— From ‘The Finder’
In the middle of Earthsea, nestled within the vast island archipelago, is the Inmost Sea. In the centre of that sea is the island of Roke. And on that island is the Immanent Grove, by the eminence that is Roke Knoll. And above all, the sky. Earth, water, wood and air: elements that we meet time and again in Tales from Earthsea and, indeed, in the whole saga. And to those we should also add fire.
Ursula Le Guin’s five Earthsea novels, expanded from the original trilogy to a quartet and then, three decades on, to a pentad, have felt at times like the saga of Duny, later called Sparrowhawk but now known as Ged. True, it drew in other participants — Tenar, Lebannen and Tehanu, for example — but principally we have followed Ged from boyhood to Archmage and on to old age.
We will have always known however that there were — that there will have to have been — other stories to tell, and in this collection we are offered five of them, along with an essay giving us some of the who, what, when and where of this magical world. And I mean ‘magical’ in all the senses of this word.
Jen Campbell: The Beginning of the World in the Middle of the Night
Two Roads 2018 (2017)
A dozen short stories do not a novel make — this last was what the author’s agent was originally expecting, but at least she didn’t shout when informed otherwise. Yet for all that these are diverse pieces – some, one suspects, semi-autobiographical, others sweet, yet more being fractured fairytales or freeform musings – they share themes and points of view which, in a weird way, could connect them into one long rambling narrative.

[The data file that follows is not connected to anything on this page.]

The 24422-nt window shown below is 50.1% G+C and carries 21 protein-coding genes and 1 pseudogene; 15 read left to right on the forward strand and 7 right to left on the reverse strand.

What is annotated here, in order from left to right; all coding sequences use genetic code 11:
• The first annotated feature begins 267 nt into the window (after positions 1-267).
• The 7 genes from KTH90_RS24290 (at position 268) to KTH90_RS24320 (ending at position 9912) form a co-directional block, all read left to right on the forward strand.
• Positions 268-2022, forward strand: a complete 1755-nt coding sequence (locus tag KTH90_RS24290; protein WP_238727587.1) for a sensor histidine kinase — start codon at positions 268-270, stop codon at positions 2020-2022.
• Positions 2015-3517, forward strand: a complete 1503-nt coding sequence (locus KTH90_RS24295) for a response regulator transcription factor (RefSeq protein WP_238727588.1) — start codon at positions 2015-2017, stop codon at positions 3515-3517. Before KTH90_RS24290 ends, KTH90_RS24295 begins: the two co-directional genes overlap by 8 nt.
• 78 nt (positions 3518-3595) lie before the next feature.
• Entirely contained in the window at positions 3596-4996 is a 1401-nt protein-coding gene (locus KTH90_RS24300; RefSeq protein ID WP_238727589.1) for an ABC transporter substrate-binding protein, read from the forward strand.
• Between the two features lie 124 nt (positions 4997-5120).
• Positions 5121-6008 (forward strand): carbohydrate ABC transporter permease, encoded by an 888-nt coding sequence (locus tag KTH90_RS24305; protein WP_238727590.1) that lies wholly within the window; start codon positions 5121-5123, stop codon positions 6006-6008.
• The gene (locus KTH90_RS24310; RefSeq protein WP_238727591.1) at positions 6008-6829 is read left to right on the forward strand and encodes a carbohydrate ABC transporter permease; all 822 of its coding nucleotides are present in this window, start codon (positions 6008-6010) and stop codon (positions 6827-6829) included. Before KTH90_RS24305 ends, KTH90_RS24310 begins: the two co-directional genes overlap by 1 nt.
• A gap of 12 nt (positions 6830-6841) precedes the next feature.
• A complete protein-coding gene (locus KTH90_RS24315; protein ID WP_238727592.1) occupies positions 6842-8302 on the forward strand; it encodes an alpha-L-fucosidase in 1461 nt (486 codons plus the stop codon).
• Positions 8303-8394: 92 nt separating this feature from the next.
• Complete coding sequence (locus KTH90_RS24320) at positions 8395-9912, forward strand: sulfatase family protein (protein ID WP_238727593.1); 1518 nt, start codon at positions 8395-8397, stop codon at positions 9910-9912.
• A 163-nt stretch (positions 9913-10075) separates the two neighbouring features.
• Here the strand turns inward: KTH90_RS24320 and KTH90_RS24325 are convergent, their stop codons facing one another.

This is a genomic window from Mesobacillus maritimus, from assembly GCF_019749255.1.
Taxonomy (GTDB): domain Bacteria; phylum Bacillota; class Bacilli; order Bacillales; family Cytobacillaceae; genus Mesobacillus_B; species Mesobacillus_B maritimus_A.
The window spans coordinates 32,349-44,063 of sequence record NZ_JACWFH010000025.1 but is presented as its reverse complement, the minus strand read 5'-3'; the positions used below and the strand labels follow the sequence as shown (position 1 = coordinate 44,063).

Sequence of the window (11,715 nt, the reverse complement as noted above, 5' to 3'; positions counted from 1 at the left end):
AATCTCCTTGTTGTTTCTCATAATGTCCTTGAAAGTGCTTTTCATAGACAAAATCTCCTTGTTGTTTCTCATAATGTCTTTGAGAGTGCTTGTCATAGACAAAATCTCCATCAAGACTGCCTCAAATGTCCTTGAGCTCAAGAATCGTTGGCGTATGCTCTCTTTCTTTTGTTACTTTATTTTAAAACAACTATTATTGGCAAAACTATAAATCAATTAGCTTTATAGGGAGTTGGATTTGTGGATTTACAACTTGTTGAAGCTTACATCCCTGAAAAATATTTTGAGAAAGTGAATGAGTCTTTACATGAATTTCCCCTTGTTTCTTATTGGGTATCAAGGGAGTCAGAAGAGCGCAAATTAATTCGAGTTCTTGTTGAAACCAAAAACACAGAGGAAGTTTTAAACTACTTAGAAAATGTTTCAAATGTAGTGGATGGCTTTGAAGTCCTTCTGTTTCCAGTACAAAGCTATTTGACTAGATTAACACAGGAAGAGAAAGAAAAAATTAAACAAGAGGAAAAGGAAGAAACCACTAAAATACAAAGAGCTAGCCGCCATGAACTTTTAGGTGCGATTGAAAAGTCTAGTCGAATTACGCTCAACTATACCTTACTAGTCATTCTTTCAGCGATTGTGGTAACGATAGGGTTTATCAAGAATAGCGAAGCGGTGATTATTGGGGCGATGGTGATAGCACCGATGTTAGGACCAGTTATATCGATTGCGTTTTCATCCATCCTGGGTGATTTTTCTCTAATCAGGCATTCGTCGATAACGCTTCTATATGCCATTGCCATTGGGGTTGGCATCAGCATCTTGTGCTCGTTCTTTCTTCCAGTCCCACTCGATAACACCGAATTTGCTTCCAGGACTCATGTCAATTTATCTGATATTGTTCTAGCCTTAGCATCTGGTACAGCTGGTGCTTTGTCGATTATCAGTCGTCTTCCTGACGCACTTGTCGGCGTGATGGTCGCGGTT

In fact the epigraph quotes Frankenstein’s Creature declaring, in the hopes of his creator furnishing him with a mate, that “It is true, we shall be monsters, cut off from all the world; but on that account we shall be more attached to one another.” This suggests that there are indeed connections between these tales, however curious and eccentric they may appear if we are expecting conventional narratives; but it also hints at a personal apologia. A self-declared queer writer with physical deformities, Jen Campbell brings a distinct perspective into her writing while managing to render her stories universal, a task that she somehow manages effortlessly. Or so it appears.
I shall avoid listing and discussing all twelve tales as being an arid exercise; instead I want to draw out from a select few the aspects that appealed to me most in the expectation that you may find my remarks useful.
Joan Aiken: The Monkey’s Wedding, and Other Stories Introduction by Lizza Aiken
Small Beer Press 2011
In the introduction to this posthumous collection of short stories Joan Aiken describes the three ingredients that have gone into the making of these tales: fantasy elements (“witches, dragons, castles…”), realistic elements culled from everyday life (“mending punctures, winning raffles…”) and, finally, dreams (“an old lady hunting for lost things…”). Unlike her longer novels, the tales aren’t planned but spring from a chance combination of two or more of these ingredients; in The Monkey’s Wedding you can marvel at how these elements appear and re-appear in limitless permutations, always surprising, always entertaining, and always haunting.
Chekhov: the early stories 1883-88 Chosen and translated by Patrick Miles & Harvey Pitcher